She's frustrated by people like me, who are bothered by the idea of giving unfettered access to girls so young.
"Nobody wants these young children to be having sex," she said. "But by the time they're 17, over half of adolescents are sexually active."
And most will have sex for more than a year before they talk to a doctor about birth control.
I had a list of reasons to explain my ambivalence about expanding the use of Plan B, including the tacit approval of sex at 13 that it seems to imply.
I figured it might be an easy out for teenagers too afraid to talk to their parents about sex and too passive to insist that a partner wear a condom.
I wondered whether naive young girls might rely on Plan B instead of birth control, over and over and over, with repercussions to their developing bodies.
I worried that girls would be persuaded by their boyfriends to skip the use of condoms, since there's an after-the-fact option.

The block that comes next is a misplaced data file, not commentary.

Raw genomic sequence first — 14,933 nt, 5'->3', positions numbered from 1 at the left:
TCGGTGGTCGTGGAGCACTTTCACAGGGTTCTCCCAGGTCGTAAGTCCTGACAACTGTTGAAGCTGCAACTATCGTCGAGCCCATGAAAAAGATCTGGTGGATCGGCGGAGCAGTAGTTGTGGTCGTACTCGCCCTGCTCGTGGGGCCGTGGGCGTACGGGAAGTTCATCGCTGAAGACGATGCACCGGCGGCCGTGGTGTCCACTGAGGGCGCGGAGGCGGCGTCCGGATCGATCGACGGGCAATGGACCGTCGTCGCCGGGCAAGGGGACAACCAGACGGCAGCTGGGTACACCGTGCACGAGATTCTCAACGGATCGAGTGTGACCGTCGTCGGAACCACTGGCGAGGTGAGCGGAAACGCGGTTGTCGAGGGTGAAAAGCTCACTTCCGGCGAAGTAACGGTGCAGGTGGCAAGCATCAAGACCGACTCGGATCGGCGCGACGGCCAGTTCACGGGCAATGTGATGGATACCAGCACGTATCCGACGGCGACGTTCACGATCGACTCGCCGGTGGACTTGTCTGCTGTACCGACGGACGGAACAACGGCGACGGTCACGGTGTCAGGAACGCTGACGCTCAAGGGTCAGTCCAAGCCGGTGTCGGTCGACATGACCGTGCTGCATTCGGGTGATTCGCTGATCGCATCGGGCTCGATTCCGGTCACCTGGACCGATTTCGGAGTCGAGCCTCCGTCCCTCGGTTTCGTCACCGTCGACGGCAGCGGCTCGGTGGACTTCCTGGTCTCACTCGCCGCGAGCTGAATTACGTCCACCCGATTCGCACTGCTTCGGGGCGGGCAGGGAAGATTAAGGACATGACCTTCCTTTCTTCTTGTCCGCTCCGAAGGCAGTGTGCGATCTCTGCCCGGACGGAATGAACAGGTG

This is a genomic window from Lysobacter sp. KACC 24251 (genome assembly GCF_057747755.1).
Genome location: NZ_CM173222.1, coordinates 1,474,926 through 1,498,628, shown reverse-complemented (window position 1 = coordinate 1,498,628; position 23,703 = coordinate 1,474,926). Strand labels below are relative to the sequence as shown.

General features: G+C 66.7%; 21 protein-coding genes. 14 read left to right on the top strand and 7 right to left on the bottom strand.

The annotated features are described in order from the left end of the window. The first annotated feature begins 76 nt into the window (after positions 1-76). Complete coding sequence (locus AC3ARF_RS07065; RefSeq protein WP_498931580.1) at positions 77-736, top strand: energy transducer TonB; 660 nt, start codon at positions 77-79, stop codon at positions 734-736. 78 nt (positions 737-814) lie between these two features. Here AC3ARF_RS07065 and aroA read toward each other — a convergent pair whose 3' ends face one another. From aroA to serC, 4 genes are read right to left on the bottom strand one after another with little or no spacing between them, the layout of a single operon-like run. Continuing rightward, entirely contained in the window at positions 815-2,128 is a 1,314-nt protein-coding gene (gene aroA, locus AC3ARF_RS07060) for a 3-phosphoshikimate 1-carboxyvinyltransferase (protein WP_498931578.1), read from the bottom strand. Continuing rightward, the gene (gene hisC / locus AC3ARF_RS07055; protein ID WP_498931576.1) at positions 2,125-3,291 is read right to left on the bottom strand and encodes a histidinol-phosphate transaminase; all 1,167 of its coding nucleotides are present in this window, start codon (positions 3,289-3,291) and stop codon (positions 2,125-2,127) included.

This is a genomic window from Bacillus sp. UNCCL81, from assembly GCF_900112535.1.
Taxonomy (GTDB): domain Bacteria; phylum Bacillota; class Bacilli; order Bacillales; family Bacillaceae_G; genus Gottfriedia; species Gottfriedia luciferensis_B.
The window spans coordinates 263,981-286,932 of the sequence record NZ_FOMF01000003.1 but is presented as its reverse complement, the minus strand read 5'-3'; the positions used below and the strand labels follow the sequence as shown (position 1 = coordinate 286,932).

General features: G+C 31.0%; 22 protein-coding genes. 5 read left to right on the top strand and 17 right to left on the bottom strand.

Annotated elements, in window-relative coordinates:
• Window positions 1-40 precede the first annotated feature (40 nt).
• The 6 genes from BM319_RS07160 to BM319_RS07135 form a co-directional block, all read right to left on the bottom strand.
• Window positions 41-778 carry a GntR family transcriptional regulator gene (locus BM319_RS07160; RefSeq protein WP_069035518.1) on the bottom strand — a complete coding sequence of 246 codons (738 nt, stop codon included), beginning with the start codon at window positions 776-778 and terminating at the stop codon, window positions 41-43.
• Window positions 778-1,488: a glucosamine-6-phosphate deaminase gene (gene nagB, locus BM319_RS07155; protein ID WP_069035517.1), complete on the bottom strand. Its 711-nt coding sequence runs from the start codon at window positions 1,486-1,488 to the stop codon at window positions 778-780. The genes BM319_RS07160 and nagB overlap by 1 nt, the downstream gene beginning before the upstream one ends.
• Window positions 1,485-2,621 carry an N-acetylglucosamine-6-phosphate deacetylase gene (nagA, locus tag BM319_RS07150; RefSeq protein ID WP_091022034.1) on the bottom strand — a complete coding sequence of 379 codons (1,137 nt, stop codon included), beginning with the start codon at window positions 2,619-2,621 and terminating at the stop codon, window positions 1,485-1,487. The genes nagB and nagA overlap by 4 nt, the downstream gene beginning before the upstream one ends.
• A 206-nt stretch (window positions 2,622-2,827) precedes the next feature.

It seemed that instead of empowering women, we might be putting more pressure on girls, taking away another reason in this sex-saturated culture that they've used to say no to sex.
But Wilkinson knocked down all of that, with stories and statistics.
"There's a theory that [Plan B] is a passport to have unprotected sex," she said. "But research shows that's not how women respond to it." Most — more than 60% — take it only once in their lives.
"They said the same thing about condoms," Wilkinson reminded me. Now we're grateful our daughters have them.
There's no good reason to keep Plan B out of teenage girls' hands, she said. "This medicine is incredibly safe. It's not something to be afraid of." Science tells her that.
But science also tells us that teenage brains are a work in progress, not quite developed enough to make wise choices, plan for the future, choose restraint over impulse.
That's where we come in.
"Ideally," Wilkinson said, "I like to have a conversation with all my patients about Plan A ... what they're doing daily, weekly, monthly" to make Plan B unnecessary.
Maybe if we all had more of those conversations with our children — TV off, music turned down, laptops and phones put away — we wouldn't need to have this talk about how hard we're willing to make it to keep a 13-year-old from getting pregnant.